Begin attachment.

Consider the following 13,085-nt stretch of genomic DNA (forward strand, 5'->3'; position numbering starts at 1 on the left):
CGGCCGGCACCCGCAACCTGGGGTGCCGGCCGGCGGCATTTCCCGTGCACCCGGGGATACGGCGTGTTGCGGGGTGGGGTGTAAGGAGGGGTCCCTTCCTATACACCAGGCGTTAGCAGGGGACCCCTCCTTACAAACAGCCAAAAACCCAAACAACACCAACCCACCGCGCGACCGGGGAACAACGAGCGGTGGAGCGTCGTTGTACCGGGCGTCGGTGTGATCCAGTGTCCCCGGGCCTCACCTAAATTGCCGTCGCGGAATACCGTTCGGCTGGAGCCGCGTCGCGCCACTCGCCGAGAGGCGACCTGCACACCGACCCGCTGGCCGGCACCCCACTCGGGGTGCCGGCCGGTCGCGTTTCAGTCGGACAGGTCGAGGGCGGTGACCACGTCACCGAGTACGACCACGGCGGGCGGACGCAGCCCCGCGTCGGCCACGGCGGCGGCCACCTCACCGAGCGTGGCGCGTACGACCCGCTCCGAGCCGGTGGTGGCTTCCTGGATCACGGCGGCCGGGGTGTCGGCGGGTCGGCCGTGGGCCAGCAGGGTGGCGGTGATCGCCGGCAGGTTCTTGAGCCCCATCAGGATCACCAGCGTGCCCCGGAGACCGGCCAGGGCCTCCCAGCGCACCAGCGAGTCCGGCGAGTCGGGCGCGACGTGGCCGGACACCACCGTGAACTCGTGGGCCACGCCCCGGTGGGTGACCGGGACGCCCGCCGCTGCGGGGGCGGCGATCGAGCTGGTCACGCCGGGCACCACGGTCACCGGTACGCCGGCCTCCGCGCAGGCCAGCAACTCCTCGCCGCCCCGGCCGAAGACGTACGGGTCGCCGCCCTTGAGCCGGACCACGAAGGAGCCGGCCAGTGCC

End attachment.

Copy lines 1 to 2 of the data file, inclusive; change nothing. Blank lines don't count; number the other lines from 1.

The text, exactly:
Consider the following 13,085-nt stretch of genomic DNA (forward strand, 5'->3'; position numbering starts at 1 on the left):
CGGCCGGCACCCGCAACCTGGGGTGCCGGCCGGCGGCATTTCCCGTGCACCCGGGGATACGGCGTGTTGCGGGGTGGGGTGTAAGGAGGGGTCCCTTCCTATACACCAGGCGTTAGCAGGGGACCCCTCCTTACAAACAGCCAAAAACCCAAACAACACCAACCCACCGCGCGACCGGGGAACAACGAGCGGTGGAGCGTCGTTGTACCGGGCGTCGGTGTGATCCAGTGTCCCCGGGCCTCACCTAAATTGCCGTCGCGGAATACCGTTCGGCTGGAGCCGCGTCGCGCCACTCGCCGAGAGGCGACCTGCACACCGACCCGCTGGCCGGCACCCCACTCGGGGTGCCGGCCGGTCGCGTTTCAGTCGGACAGGTCGAGGGCGGTGACCACGTCACCGAGTACGACCACGGCGGGCGGACGCAGCCCCGCGTCGGCCACGGCGGCGGCCACCTCACCGAGCGTGGCGCGTACGACCCGCTCCGAGCCGGTGGTGGCTTCCTGGATCACGGCGGCCGGGGTGTCGGCGGGTCGGCCGTGGGCCAGCAGGGTGGCGGTGATCGCCGGCAGGTTCTTGAGCCCCATCAGGATCACCAGCGTGCCCCGGAGACCGGCCAGGGCCTCCCAGCGCACCAGCGAGTCCGGCGAGTCGGGCGCGACGTGGCCGGACACCACCGTGAACTCGTGGGCCACGCCCCGGTGGGTGACCGGGACGCCCGCCGCTGCGGGGGCGGCGATCGAGCTGGTCACGCCGGGCACCACGGTCACCGGTACGCCGGCCTCCGCGCAGGCCAGCAACTCCTCGCCGCCCCGGCCGAAGACGTACGGGTCGCCGCCCTTGAGCCGGACCACGAAGGAGCCGGCCAGTGCC